I said in a recent blog that our vineyard was starting to generate tasks and last weekend saw us working away to tackle some of these. Overall the weather has been rather indifferent so far this year. Last year we had a warm March and this got our vines off to a good start. No such warmth this year and consequently the vines have been very slow to shoot. Bearing in mind our Northerly location, (just South of the North Pole) this is probably understandable. It is more likely, even with global warming, that last year was the freak year and this year is more normal. What this does to the overall ripening season only time will tell. Last year if the bloody birds hadn’t interfered we would have picked the grapes at the end of September / early October but I have read of vineyards picking their grapes, in this country, in November. We will just have to wait and see. I have to say it makes booking a holiday difficult. Another impediment to trying to do more travelling, the pups being the other. This in the absence of my late mother. So a slow start but the buds are sprouting now and our, now four year old, vines are going well. Unfortunately, the same cannot be said for the vines we planted last year. Having been rather smug among our wine group about the fact we didn’t suffer from frost because, as we were on the side of a steep hill, the frost rolled right on by. Yes, we had wind and cooler temperatures but we didn’t have frost. So this year we got frost and it wiped out the buds on the new vines. Strangely the older vines escaped because they were mostly budding out of the tubes. The new vines are still wholly in the tubes and this is where the frost did its worst. Strange, you might have thought that the tubes would protect the buds but, in fact, they seemed to have the very opposite effect. Whether this is because we had ground frost (I didn’t know that ground frost actually came up from the ground, makes sense when you look at the name but I had always assumed it came down from the air but simply rested on the ground) rather than air frost, I really don’t know, but the young plants are now, thanks to Mr Frost, budless so no work to do in that part of the vineyard.
Elsewhere, apart from the continual straightening of the vines, blown over by the winds, of which there have been several and strong too, we’ve been de-budding. A tricky task with the older vines because you can’t, as they’re big and, even after winter pruning, made up of more than one straight shoot, simply slip the tubes up and allow access to the lower part of the vine where the buds you don’t want, like to nestle. This means slitting the tube (still necessary we reckon to keep off the wabbits) their whole length and then pulling the tube away, de-bud and then wrestle the tube back around the vine. A real pain of a job. Another pain of a job is strimming (as above). If ever a job looked like fun when you watched somebody else doing it, but in fact is bloody hard work when you’re the one doing the strimming, this is it. The vines might have been slow to bud but the grass, thistles and nettles have not been slow (see photo below). We hadn’t been up to the vineyard for a couple of weeks on account of daughter’s wedding, and we were shocked and amazed, amazed and shocked when we did get there last weekend. The unwanted versions of the plants were everywhere. So strimming was the first task, fortunately we had number one son (that’s him in photo below again) to help and we got most of the 26 rows done on Sunday and 4 remaining ones I finished off on Monday. This leaves weed-killing along the rows between the vines. With the pups this is difficult for me to do as we have no wish to poison them. So I have asked my farmer neighbour to do this task for us(he’s doing some on his own land at the moment). Fingers crossed that he will be able to do this this week. Which leaves fertiliser application as the remaining job for this time of the year. I say final job but that of course doesn’t include all the general maintenance and, dare I say, improvement jobs around the place. One of which was setting a garden bench at the top of our hill so that we can sit and look down on the vineyard which looks as smart as it ever does now that it has been strimmed. It’s a fabulous view from right at the top and one that we haven’t taken advantage of until now. Now we have an old garden bench unused and unloved from our Headingly house, in prime position. It sits proudly at the top of the hill but what a bugger it was to get it up there. It’s heavy (hardwood), the hill is steep and the ground underfoot unlevel, add to this the fact that number one son had gone and it was left to Mrs Summerhouse and I to carry it up and we were both knackered. Altogether it was a struggle but then all the more fun to sit upon it and rest when we did get it up there. And what a view, that’s the picture in first paragraph.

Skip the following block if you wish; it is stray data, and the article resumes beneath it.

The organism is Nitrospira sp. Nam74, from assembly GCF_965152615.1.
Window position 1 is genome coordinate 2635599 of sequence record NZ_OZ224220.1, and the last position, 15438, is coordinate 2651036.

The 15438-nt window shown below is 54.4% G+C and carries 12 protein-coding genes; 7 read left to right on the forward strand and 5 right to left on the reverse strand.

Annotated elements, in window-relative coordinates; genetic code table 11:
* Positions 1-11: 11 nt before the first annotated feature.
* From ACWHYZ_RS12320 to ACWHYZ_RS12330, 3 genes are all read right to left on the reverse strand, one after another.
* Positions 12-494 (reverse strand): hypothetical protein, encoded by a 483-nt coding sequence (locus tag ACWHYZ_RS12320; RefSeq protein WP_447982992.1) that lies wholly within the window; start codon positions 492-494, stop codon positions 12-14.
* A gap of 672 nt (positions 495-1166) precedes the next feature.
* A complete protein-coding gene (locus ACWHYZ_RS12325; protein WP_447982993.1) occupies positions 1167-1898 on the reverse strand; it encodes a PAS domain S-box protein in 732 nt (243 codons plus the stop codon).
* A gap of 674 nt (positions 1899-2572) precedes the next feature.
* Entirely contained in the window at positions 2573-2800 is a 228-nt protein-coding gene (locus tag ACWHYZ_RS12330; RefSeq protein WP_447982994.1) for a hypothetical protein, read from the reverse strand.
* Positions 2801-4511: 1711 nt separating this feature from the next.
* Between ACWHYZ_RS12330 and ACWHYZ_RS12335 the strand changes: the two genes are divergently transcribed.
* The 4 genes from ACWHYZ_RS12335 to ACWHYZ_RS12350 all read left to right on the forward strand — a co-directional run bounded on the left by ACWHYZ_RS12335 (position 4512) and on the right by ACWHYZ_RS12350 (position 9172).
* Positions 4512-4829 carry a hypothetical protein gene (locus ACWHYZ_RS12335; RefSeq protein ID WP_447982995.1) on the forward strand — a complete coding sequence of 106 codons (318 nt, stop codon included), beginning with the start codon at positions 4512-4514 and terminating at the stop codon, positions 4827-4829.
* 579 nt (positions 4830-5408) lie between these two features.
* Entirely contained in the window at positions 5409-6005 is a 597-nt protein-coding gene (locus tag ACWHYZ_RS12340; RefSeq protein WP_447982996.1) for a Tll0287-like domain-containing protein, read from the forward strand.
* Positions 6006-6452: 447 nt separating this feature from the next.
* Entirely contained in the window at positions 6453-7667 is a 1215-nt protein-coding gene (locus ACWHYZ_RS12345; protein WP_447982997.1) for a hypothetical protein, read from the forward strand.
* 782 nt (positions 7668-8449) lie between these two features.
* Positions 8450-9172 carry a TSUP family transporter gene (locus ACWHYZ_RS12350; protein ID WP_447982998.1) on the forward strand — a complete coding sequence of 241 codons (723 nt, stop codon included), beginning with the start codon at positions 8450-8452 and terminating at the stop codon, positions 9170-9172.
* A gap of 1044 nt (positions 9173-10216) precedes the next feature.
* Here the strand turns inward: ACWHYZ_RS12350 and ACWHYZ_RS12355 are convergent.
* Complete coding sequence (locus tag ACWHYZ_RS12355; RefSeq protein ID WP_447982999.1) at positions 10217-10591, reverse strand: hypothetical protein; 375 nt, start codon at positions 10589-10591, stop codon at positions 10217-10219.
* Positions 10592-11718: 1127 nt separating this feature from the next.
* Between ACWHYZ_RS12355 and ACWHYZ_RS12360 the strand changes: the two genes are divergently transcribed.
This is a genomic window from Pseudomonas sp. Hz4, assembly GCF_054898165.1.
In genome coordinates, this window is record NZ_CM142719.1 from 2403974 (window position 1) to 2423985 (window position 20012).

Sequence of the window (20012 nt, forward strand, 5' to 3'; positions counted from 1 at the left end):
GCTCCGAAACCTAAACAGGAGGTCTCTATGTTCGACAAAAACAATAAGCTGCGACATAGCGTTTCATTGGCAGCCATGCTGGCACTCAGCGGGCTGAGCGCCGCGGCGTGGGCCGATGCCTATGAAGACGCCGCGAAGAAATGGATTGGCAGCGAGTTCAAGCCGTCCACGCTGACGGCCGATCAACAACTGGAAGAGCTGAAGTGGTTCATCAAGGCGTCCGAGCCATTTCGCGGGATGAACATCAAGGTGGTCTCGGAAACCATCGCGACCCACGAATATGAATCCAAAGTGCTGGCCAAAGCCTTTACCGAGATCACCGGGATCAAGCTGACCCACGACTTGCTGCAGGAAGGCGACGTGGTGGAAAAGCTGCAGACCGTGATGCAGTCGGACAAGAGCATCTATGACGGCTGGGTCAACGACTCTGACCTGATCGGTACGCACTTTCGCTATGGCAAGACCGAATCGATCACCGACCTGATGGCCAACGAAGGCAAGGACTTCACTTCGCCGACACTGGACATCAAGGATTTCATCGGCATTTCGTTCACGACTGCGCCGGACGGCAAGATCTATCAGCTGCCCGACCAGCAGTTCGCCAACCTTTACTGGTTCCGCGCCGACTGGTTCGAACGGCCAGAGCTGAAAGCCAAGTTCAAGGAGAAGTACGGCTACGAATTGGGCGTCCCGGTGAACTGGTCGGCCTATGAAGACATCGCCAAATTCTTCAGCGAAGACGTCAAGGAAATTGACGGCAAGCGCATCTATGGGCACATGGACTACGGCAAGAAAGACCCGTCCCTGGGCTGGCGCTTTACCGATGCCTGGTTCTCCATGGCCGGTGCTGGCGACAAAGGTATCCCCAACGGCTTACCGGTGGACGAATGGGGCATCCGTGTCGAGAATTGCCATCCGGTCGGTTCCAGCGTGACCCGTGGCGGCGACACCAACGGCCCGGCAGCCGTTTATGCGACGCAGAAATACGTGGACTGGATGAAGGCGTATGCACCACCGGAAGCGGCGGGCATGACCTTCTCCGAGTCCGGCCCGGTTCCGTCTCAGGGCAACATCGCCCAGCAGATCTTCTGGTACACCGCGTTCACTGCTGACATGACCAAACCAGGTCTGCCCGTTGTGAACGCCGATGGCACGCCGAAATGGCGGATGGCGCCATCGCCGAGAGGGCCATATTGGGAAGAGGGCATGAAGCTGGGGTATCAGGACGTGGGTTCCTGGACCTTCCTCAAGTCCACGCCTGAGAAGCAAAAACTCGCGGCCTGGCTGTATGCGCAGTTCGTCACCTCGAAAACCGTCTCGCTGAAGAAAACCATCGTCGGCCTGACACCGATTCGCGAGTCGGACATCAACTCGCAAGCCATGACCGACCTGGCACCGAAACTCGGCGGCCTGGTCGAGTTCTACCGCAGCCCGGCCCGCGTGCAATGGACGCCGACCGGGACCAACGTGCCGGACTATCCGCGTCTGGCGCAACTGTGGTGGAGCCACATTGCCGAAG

The only other task I’ve failed to mention relates to those dratted birds. I said in past blogs that I’d been considering strategies to prevent a recurrence of last year’s disaster. Advice has been confusing and sometimes contradictory. Any sense of having ‘the right answer’ was blown clean out of the water a couple of weeks ago when we went for dinner at a fellow retiree and his partner. He was a clinical psychologist and has become a keen ornithologist in his retirement. He has become as expert on bird behaviours as he was on the human versions. He also has a house in Whitby where he has been plagued by seagulls, they eat anything he plants and generally squawk and shit when not doing the former. He was desperate to get rid of them. He noticed that when Whitby had its bird of prey festival, there wasn’t, as he put it, a seagull in town. So being an ornithologist he studied the birds of prey and had one made, at some expense, to put in his back garden. He went back the next week (it’s his weekend place) and the seagulls had torn it to shreds. Long story short, he tried everything he could think of with absolutely no effect. Not encouraging. After this we fell to talking about how bright birds were. He told us a couple of remarkable stories about bird intelligence. One was about a bird using Archimedes Principle to raise the level of the water in a container so that it could get the food floating on the surface of the water. The second story was even more remarkable and briefly concerned a little girl who used to feed the birds (jackdaws?) and, after a while, in exchange, the birds brought her little trinkets as presents, including the contact lens of her mother which she had lost (no the mother wasn’t still wearing the contact lens). Well, we’d had a few glasses of wine and decided (both having been psychologists) that we needed to use paradoxical psychology to tackle our birds. It was a great idea but I can’t quite remember at this distance what it was exactly. But it was something like leaving trinkets for the birds to take which would have the double effect of distracting them from the grapes and, as a bonus, making them so grateful to us and our kindness that they left our grapes alone out of gratitude. Certainly sounds like, from my friends experience, that we need to think creatively or pay big money for netting. So that’s it for this month. These have been our adventures in our retirement vineyard.e